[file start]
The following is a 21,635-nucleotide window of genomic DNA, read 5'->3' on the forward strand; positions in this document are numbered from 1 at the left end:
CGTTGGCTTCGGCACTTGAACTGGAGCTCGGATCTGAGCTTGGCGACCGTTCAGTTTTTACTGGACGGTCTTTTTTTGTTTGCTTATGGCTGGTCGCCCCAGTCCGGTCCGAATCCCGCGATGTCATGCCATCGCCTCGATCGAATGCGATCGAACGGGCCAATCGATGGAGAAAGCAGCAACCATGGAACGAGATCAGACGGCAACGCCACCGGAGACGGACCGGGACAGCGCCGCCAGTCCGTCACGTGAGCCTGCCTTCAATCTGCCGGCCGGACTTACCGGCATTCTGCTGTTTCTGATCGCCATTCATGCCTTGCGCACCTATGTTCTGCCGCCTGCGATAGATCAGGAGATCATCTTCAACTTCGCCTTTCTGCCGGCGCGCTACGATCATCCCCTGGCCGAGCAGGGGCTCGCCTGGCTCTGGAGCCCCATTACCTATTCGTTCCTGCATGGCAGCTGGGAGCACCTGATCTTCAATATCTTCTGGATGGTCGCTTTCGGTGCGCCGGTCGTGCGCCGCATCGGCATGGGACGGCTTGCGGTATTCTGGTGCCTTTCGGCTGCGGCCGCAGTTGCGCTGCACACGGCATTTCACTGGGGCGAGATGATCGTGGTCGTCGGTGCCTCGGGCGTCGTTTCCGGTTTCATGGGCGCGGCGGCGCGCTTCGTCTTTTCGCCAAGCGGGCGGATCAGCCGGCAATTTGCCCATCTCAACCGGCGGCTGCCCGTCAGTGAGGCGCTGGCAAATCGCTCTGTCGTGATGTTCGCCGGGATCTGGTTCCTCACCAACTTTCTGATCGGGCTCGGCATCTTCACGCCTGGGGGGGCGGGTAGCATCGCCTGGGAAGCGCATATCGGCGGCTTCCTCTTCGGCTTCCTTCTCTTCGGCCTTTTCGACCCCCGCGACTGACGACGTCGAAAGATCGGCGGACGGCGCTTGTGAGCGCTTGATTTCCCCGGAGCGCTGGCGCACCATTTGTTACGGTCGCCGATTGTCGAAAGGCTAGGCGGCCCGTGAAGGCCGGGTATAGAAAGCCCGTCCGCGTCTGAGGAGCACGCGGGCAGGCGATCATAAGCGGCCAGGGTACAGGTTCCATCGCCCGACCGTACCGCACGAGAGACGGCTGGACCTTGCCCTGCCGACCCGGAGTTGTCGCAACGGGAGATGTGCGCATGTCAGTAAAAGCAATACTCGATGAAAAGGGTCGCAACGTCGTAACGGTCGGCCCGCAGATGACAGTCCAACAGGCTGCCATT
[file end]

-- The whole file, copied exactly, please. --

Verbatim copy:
The following is a 21,635-nucleotide window of genomic DNA, read 5'->3' on the forward strand; positions in this document are numbered from 1 at the left end:
CGTTGGCTTCGGCACTTGAACTGGAGCTCGGATCTGAGCTTGGCGACCGTTCAGTTTTTACTGGACGGTCTTTTTTTGTTTGCTTATGGCTGGTCGCCCCAGTCCGGTCCGAATCCCGCGATGTCATGCCATCGCCTCGATCGAATGCGATCGAACGGGCCAATCGATGGAGAAAGCAGCAACCATGGAACGAGATCAGACGGCAACGCCACCGGAGACGGACCGGGACAGCGCCGCCAGTCCGTCACGTGAGCCTGCCTTCAATCTGCCGGCCGGACTTACCGGCATTCTGCTGTTTCTGATCGCCATTCATGCCTTGCGCACCTATGTTCTGCCGCCTGCGATAGATCAGGAGATCATCTTCAACTTCGCCTTTCTGCCGGCGCGCTACGATCATCCCCTGGCCGAGCAGGGGCTCGCCTGGCTCTGGAGCCCCATTACCTATTCGTTCCTGCATGGCAGCTGGGAGCACCTGATCTTCAATATCTTCTGGATGGTCGCTTTCGGTGCGCCGGTCGTGCGCCGCATCGGCATGGGACGGCTTGCGGTATTCTGGTGCCTTTCGGCTGCGGCCGCAGTTGCGCTGCACACGGCATTTCACTGGGGCGAGATGATCGTGGTCGTCGGTGCCTCGGGCGTCGTTTCCGGTTTCATGGGCGCGGCGGCGCGCTTCGTCTTTTCGCCAAGCGGGCGGATCAGCCGGCAATTTGCCCATCTCAACCGGCGGCTGCCCGTCAGTGAGGCGCTGGCAAATCGCTCTGTCGTGATGTTCGCCGGGATCTGGTTCCTCACCAACTTTCTGATCGGGCTCGGCATCTTCACGCCTGGGGGGGCGGGTAGCATCGCCTGGGAAGCGCATATCGGCGGCTTCCTCTTCGGCTTCCTTCTCTTCGGCCTTTTCGACCCCCGCGACTGACGACGTCGAAAGATCGGCGGACGGCGCTTGTGAGCGCTTGATTTCCCCGGAGCGCTGGCGCACCATTTGTTACGGTCGCCGATTGTCGAAAGGCTAGGCGGCCCGTGAAGGCCGGGTATAGAAAGCCCGTCCGCGTCTGAGGAGCACGCGGGCAGGCGATCATAAGCGGCCAGGGTACAGGTTCCATCGCCCGACCGTACCGCACGAGAGACGGCTGGACCTTGCCCTGCCGACCCGGAGTTGTCGCAACGGGAGATGTGCGCATGTCAGTAAAAGCAATACTCGATGAAAAGGGTCGCAACGTCGTAACGGTCGGCCCGCAGATGACAGTCCAACAGGCTGCCATT